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Extrapolating from the Boundaryless organisation these new career models aim to reflect the changing nature of the organisational relationship and psychological contract. Whilst the traditional career was seen as a paternalistic culture of vertical linear progression within just one or two organizations and measured by promotions and pay rises(Levinson, 1978; Super, 1957); the Boundaryless and protean models highlight the need for the individual to actively manage their own career, learning and psychological success.

Workers who have protean career attitudes have been described as being “intent upon using their own values (versus organizational values for example) to guide their career (“values-driven”) and take an independent role in managing their vocational behaviour (“self-directed”)” (Fernandez et al 2008). In contrast, a worker who did not hold protean career attitudes would be more likely to be influenced by external values and would be more likely to look for external guidance and direction in their career choices as instead of being more “proactive and independent” (Mirvis & Hall 1994,Hall 2002, Fernandez et al 2008) . Whilst those that show signs of leading a protean valued career style might show signs of greater openness to the idea of mobility and continuous learning, some theorists suggest that mobility and learning may be “correlates of a protean career, but not necessary components of it” (Fernandez et al 2008).

It has been said that a worker considered to be following the Boundaryless career model “navigates the changing work landscape by enacting a career characterized by different levels of physical and psychological movement” (Sullivan & Arthur,2006). While there may be some complementary features of the two models, many treat protean and Boundaryless career models as separate but related ideas. That is, a person could display protean rationales, making self directed and motivated career decisions, yet not follow a boundary crossing path. However, a person could hold a Boundaryless mindset but chose one organization to paternalistically guide their career (Fernandez et al 2008, Hall 2002)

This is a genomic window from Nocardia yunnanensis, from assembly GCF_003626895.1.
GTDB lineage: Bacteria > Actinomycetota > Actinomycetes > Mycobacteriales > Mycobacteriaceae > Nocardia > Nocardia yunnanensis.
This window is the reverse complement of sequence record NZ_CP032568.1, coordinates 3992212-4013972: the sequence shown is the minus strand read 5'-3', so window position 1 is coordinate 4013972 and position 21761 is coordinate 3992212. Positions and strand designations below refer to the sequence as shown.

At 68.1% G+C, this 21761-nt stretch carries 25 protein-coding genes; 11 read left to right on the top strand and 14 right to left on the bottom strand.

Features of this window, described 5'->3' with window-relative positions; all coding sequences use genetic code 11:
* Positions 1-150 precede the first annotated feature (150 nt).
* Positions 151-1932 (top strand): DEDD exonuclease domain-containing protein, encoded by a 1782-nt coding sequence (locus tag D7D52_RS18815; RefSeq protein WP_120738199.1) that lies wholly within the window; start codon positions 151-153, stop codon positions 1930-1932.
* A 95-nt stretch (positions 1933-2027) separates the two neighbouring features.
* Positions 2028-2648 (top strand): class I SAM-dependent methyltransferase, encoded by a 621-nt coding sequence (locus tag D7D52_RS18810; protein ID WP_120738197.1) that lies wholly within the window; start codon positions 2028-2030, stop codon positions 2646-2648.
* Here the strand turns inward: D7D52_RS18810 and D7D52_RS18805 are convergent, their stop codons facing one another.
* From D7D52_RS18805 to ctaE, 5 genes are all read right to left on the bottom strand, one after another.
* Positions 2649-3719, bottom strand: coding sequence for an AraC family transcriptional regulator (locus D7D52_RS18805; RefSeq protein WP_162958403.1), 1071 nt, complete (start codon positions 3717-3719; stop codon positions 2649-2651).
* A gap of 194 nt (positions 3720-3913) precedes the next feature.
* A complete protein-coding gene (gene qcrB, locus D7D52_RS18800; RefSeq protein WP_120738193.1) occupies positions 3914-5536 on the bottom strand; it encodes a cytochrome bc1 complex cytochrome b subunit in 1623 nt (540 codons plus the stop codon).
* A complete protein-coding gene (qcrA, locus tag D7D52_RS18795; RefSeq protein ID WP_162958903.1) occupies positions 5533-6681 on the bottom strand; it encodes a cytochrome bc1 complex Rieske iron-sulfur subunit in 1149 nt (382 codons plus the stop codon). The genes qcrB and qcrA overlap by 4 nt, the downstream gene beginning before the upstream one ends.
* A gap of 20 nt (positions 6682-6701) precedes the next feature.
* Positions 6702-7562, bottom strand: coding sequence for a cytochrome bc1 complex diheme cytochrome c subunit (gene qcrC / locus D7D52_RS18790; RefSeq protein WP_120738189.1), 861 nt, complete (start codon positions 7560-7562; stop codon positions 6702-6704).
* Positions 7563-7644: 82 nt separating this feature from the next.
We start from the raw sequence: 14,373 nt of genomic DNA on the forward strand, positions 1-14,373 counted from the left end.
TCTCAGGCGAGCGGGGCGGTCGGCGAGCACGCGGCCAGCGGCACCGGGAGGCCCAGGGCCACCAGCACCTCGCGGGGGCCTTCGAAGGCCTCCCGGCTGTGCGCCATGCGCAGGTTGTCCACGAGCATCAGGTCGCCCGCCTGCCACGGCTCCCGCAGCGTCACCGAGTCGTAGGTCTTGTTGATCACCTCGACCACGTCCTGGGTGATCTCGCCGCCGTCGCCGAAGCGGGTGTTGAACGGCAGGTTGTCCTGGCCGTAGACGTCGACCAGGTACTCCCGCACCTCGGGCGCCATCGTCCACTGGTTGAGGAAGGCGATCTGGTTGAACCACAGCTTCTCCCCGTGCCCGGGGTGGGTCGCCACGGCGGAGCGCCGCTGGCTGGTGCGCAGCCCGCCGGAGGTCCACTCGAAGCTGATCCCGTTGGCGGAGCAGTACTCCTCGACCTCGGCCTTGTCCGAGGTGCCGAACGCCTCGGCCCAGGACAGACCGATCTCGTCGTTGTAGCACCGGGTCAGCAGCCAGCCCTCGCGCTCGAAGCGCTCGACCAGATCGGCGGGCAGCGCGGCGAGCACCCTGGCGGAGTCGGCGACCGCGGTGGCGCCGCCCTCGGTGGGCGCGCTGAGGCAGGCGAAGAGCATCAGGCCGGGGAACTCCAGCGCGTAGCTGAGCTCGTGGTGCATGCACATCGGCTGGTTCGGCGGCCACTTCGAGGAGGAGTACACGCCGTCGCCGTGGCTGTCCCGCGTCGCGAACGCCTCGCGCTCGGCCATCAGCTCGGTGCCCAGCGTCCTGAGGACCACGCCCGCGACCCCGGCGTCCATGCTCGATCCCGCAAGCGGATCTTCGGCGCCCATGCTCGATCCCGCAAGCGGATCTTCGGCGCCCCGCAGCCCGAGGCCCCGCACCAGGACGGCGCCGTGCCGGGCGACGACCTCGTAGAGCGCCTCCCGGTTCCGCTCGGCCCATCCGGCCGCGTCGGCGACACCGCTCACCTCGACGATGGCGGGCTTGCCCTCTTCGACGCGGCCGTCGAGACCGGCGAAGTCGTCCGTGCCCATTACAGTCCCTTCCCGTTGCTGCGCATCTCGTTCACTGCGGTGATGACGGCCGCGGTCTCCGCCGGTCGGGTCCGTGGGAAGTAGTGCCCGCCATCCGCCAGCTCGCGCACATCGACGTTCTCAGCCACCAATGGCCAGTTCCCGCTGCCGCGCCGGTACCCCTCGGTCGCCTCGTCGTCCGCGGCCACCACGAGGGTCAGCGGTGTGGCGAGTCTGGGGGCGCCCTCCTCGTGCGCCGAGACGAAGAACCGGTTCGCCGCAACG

A Boundaryless career is viewed as “independent from, rather than dependent on, traditional career arrangements” (Arthur & Rousseau, 1996), as it goes beyond the boundaries of an individual employment setting, involving both physical and psychological (objective vs. subjective) areas of mobility (Briscoe & Hall 2005). The Boundaryless career is conceived by assuming that organizations are no longer capable of giving workers the ‘traditional’ career path including stability and progression in exchange for commitment and hard work (Arthur, 1994; Arthur and Rousseau, 1996). As a consequence academics have identified the end of the traditional career where a person aims to progress through a company gaining power, notability and financial reward and predict workers following a more individualistic approach to goal setting and personal assessment (Arthur and Rousseau, 1996).

The Boundryless career has been said to be the opposite of the Organisational Career (Arthur and Rousseau, 1996; Rodrigues and Guest, 2010). Arthur (1994) described in his original work 6 potential aspects of permeability and mobility across organisations:

The most prominent [meaning] is when a career, like the stereotypical Silicon Valley career, moves across the boundaries of separate employers. A second meaning is when a career, like that of an academic or a carpenter, draws validation – and marketability – from outside the present employer. A third meaning is when a career, like that of a real estate agent, is sustained by extra-organizational networks or information. A fourth meaning occurs when traditional organizational career boundaries, notably hierarchical reporting and advancement principles, are broken. A fifth meaning occurs when a person rejects existing career opportunities for personal reasons. Perhaps a sixth meaning depends on the interpretation of the career actor, who may perceive a Boundaryless future regardless of structural constraints. A common theme to all these meanings is one of independence from, rather than dependence on, traditional organizational principles. (Arthur, 1994).